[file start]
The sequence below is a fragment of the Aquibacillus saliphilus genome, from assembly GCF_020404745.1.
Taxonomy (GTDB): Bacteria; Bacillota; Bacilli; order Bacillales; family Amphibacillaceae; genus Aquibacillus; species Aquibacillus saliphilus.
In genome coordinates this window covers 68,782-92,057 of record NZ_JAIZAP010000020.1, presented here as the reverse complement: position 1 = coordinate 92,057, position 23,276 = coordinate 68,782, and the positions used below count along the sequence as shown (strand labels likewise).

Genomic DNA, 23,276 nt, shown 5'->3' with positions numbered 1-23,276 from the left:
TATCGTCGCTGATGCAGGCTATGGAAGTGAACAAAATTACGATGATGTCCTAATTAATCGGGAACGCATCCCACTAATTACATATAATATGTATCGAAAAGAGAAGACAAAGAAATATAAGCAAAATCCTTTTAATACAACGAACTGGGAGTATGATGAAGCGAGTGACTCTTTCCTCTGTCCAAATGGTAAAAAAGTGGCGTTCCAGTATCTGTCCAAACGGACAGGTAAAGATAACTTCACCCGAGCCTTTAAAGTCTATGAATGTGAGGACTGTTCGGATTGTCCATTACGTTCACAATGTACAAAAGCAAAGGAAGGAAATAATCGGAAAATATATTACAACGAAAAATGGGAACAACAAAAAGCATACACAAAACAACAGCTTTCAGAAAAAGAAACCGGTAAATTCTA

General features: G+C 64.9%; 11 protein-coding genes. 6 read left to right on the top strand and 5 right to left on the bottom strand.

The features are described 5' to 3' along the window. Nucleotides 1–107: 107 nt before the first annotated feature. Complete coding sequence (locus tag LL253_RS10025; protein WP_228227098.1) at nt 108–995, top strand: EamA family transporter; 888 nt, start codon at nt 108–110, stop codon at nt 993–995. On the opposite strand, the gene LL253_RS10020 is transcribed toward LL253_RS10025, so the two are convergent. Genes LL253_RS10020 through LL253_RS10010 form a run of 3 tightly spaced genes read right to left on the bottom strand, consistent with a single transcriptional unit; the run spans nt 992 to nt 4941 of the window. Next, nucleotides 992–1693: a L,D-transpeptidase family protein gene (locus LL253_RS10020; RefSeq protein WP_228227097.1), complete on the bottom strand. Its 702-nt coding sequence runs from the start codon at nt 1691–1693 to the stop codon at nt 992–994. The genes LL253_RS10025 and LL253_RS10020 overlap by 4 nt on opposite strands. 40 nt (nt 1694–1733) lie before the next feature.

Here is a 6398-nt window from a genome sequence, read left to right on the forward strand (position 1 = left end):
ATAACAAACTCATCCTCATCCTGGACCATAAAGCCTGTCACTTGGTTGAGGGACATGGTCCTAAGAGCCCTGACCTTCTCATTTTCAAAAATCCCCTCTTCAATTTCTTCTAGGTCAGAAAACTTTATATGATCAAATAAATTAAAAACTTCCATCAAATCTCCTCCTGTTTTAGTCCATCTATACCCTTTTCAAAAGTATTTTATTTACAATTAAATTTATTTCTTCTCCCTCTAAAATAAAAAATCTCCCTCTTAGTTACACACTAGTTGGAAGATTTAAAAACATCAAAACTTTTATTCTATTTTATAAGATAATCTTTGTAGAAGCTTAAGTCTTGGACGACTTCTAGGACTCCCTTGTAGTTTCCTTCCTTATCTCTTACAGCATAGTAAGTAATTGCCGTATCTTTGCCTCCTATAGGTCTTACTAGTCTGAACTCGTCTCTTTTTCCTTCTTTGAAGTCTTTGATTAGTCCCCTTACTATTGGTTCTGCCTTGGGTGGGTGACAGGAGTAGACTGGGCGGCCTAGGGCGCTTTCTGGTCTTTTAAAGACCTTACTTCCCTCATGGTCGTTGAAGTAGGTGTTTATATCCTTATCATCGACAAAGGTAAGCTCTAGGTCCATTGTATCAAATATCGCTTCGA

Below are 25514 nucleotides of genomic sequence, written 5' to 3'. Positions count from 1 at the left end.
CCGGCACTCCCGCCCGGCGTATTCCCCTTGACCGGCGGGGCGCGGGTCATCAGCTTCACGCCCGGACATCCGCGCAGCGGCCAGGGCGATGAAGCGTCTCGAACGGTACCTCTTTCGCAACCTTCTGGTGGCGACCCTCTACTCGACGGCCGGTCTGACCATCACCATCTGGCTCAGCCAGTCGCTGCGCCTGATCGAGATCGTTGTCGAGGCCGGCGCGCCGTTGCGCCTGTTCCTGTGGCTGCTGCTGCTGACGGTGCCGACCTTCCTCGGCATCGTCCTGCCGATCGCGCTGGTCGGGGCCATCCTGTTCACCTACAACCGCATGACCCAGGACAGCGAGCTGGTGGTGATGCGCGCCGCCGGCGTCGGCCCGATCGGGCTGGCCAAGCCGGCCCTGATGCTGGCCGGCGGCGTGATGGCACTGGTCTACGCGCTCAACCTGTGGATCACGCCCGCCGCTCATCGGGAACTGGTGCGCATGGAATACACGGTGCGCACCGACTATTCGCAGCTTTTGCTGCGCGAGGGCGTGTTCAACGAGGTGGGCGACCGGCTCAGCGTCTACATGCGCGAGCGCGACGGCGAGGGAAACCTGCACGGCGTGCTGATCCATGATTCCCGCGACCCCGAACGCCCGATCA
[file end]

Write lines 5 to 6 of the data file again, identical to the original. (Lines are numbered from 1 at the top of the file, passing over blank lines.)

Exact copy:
TATCGTCGCTGATGCAGGCTATGGAAGTGAACAAAATTACGATGATGTCCTAATTAATCGGGAACGCATCCCACTAATTACATATAATATGTATCGAAAAGAGAAGACAAAGAAATATAAGCAAAATCCTTTTAATACAACGAACTGGGAGTATGATGAAGCGAGTGACTCTTTCCTCTGTCCAAATGGTAAAAAAGTGGCGTTCCAGTATCTGTCCAAACGGACAGGTAAAGATAACTTCACCCGAGCCTTTAAAGTCTATGAATGTGAGGACTGTTCGGATTGTCCATTACGTTCACAATGTACAAAAGCAAAGGAAGGAAATAATCGGAAAATATATTACAACGAAAAATGGGAACAACAAAAAGCATACACAAAACAACAGCTTTCAGAAAAAGAAACCGGTAAATTCTA

General features: G+C 64.9%; 11 protein-coding genes. 6 read left to right on the top strand and 5 right to left on the bottom strand.